The 2005 Base Realignment and Closure Commission recommended that Aviation logistics establishments at Fort Eustis be consolidated with the Aviation Center and School at Fort Rucker. In the event, this did not take place. What had become the U.S. Army Aviation Warfighting Center was subsequently renamed the U.S. Army Aviation Center of Excellence on 26 June 2006.
Command and Directorates
The 1st Aviation Brigade commands four distinctly different battalions, each with a unique mission – the 1st Battalion, 13th Aviation Regiment; the 1st Battalion, 145th Aviation Regiment; 1st Battalion, 210th Aviation Regiment; and the 2nd Battalion, 13th Aviation Regiment, the former Unmanned Aircraft Systems Training Battalion at Fort Huachuca, Arizona.
The 1st Aviation Brigade traces its origins to the Vietnam War. In April 1965 the U.S. Army Aviation Brigade (Provisional) was activated with the existing 13th, 14th, 52nd, and 145th Aviation Battalions, already in South Vietnam, reporting to it. In August 1965 it became the 12th Aviation Group, which then doubled in size and was used to form the 1st Aviation Brigade in March 1966. Dunstan, in Vietnam Choppers writes that the numerous independent aviation companies deployed during the war's early years had become difficult to move between sectors because they had developed 'individual means of operating in conjunction with the formations they supported.' Thus the brigade was formed to achieve standardisation.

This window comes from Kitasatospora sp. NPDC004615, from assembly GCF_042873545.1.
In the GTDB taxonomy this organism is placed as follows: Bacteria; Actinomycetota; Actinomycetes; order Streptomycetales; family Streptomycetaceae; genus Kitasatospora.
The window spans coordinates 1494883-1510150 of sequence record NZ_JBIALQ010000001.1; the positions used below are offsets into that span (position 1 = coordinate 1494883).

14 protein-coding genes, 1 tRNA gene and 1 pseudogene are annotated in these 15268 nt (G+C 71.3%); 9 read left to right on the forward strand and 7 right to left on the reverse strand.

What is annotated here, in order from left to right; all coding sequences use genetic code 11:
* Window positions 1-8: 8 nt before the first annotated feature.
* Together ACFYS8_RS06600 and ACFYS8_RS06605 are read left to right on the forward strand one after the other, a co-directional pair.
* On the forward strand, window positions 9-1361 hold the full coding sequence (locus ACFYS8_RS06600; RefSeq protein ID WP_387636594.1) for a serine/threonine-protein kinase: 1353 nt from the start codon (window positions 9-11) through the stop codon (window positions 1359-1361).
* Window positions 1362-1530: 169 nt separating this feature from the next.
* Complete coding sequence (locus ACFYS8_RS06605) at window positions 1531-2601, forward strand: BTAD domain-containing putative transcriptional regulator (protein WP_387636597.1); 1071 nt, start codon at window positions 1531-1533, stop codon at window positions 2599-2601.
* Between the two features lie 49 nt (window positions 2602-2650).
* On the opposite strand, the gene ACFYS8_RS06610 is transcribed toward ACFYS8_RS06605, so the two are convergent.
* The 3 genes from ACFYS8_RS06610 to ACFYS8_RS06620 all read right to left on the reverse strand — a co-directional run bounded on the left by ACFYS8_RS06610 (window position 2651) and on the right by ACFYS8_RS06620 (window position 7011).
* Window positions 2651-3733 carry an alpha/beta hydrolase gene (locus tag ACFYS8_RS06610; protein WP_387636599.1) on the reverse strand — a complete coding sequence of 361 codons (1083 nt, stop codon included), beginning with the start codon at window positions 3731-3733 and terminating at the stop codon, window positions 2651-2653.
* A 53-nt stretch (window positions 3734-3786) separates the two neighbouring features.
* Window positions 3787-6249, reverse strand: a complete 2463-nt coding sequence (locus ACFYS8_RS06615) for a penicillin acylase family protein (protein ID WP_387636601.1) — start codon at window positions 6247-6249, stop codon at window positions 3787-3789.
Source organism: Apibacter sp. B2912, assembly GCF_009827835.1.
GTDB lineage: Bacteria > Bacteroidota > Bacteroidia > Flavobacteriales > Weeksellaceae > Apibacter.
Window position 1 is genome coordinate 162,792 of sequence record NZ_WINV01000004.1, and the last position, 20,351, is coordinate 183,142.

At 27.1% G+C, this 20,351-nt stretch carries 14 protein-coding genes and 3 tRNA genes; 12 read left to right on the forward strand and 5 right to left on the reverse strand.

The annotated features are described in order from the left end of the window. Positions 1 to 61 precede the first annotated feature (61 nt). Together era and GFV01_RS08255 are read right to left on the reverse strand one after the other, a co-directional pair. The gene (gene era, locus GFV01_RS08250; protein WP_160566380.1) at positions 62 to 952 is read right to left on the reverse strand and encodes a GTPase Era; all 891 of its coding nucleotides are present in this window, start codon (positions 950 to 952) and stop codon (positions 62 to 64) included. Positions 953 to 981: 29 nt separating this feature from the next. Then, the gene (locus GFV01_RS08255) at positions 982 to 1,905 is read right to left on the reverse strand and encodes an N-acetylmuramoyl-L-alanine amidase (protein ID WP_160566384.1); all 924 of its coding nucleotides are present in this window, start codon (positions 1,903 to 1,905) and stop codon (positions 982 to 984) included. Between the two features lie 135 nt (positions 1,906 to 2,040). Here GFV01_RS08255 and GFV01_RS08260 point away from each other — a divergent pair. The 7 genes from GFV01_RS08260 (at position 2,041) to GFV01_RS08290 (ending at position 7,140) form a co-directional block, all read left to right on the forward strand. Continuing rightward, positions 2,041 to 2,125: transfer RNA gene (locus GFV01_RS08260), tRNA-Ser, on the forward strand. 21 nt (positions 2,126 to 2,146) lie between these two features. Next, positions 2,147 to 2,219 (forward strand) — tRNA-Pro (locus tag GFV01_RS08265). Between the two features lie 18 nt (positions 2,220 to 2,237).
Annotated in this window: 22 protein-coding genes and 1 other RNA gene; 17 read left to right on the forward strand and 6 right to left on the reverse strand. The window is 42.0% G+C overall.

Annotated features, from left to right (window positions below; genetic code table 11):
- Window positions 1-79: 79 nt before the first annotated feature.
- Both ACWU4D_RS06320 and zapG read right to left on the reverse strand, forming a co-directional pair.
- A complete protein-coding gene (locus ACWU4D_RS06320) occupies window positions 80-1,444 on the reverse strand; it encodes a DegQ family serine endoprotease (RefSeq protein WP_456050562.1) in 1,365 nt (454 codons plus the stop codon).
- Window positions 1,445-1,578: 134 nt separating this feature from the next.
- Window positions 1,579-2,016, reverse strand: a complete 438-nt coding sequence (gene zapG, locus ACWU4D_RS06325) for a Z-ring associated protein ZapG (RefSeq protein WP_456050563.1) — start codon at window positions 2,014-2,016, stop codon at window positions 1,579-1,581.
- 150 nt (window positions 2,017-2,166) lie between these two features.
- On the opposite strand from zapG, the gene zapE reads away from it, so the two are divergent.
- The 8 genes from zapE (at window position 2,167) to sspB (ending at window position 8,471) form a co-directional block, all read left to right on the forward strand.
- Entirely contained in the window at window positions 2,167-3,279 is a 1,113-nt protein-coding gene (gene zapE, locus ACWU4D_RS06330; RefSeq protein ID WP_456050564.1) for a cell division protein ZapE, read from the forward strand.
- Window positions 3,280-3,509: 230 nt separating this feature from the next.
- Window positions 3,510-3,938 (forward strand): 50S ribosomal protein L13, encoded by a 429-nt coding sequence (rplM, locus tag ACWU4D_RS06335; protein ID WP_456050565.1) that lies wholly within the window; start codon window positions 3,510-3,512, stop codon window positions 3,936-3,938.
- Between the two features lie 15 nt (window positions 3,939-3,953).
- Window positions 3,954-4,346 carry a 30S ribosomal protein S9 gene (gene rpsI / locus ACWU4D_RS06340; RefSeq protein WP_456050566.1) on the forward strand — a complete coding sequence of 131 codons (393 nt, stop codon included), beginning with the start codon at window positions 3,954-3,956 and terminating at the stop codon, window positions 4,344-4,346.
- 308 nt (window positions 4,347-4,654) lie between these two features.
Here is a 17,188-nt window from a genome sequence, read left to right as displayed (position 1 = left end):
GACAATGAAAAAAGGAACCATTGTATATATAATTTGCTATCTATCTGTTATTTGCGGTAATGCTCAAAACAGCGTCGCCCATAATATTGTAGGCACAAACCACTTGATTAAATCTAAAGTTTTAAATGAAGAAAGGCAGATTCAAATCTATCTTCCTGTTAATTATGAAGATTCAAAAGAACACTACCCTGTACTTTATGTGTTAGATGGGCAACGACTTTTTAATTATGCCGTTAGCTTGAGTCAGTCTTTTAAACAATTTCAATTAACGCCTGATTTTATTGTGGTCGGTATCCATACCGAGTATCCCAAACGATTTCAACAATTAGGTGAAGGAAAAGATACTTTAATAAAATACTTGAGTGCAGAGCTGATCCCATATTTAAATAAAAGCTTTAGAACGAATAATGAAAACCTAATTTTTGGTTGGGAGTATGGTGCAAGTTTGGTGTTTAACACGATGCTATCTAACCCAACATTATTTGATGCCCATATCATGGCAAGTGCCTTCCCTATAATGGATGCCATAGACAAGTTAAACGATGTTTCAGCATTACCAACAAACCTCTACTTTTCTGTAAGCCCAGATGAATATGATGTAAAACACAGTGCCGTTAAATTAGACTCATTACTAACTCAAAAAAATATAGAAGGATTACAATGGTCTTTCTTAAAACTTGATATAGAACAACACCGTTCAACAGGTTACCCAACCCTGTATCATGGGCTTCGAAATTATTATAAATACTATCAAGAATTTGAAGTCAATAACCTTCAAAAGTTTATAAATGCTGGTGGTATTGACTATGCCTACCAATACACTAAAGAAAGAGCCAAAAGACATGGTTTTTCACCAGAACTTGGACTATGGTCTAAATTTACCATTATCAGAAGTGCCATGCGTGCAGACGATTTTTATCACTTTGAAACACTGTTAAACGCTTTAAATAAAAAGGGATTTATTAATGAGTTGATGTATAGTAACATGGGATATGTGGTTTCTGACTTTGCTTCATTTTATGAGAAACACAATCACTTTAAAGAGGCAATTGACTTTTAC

Brigadier General Military Assistance Command Vietnam (MACV), became the brigade commander. Because the requirements varied in each part of Vietnam, the brigade tried to collocate one assault helicopter company with each U.S. brigade and in course of time each Republic of Korea brigade The companies supporting Army of the Republic of Vietnam units were located in the most centralized positions for best support. The brigade assigned one combat aviation battalion headquarters in direct support of each infantry division and this battalion headquarters normally worked with that division no matter how many companies might be assigned for a specific mission. The Brigade Headquarters and Headquarters Company was located in Saigon from May 1966 until August 1967. Then the HQ moved to Long Binh where it remained until Long Binh was closed in the early autumn of 1972. The HQ then moved to the MACV compound at Tan Son Nhut, where it stayed until withdrawal.
At this time the 52d Aviation Battalion supported the 4th Infantry Division in the highlands, the 10th Aviation Battalion supported the brigade of the 101st and the Republic of Korea division, the 11th Combat Aviation Battalion supported the 1st Infantry Division, the 214th—the 9th Division, and the 269th Aviation Battalion—the 25th Division. The 13th Battalion, which was later to become a full group, remained in the Mekong Delta. Two aviation groups—the 17th and the 12th—supervised the aviation assets in the II and III Corps Tactical Zones respectively. The aviation group commander was also the aviation officer for the U.S. Field Force commander.